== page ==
When you’re creating, editing, and mixing a project in your DAW software you’re likely to end up with a number of scratch tracks, alternate takes, submixes, and the like. It’s important to establish track-naming conventions so you can quickly locate and access these audio files when you need them. A series of files with the names “Lead vocal scratch,” “Lead vocal bridge,” and “Lead vocal Autotune” is much more manageable than “scratch vocal,” “Joey b,” and tuned vocal.”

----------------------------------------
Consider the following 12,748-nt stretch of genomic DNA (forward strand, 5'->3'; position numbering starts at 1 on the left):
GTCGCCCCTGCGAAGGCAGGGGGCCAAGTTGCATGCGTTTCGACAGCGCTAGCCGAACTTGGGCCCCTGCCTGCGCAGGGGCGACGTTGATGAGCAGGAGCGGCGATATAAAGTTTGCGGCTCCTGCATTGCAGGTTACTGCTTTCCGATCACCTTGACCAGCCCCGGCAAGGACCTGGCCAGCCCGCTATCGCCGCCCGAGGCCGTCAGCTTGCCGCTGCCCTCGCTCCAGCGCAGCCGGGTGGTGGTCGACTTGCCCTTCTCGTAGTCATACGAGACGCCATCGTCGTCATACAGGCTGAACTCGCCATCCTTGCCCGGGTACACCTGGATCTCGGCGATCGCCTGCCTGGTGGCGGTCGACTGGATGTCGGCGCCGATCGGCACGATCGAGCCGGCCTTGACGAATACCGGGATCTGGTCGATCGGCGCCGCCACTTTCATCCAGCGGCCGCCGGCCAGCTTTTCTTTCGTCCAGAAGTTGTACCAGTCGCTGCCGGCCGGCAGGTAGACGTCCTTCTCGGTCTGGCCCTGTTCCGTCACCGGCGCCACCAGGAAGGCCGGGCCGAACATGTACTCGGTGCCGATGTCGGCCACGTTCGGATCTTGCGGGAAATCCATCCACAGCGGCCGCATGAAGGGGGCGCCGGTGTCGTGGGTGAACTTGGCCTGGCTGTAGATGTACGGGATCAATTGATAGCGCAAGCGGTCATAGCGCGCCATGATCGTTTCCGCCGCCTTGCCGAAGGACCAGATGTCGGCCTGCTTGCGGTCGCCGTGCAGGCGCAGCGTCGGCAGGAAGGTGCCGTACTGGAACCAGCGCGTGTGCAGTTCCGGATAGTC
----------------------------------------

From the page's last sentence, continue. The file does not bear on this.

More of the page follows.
However, remember that many software programs are finicky about so-called special characters in file names, and refuse to process tracks that contain them. These characters include the colon (:), the slash (/), and the backslash (), which all have specific functions in operating systems. They can cause a bounce to disk or other file processing to crash. If you call your latest mix “6:04 p.m.” you might have trouble; rename it “604 p.m.” and it should bounce and save just fine.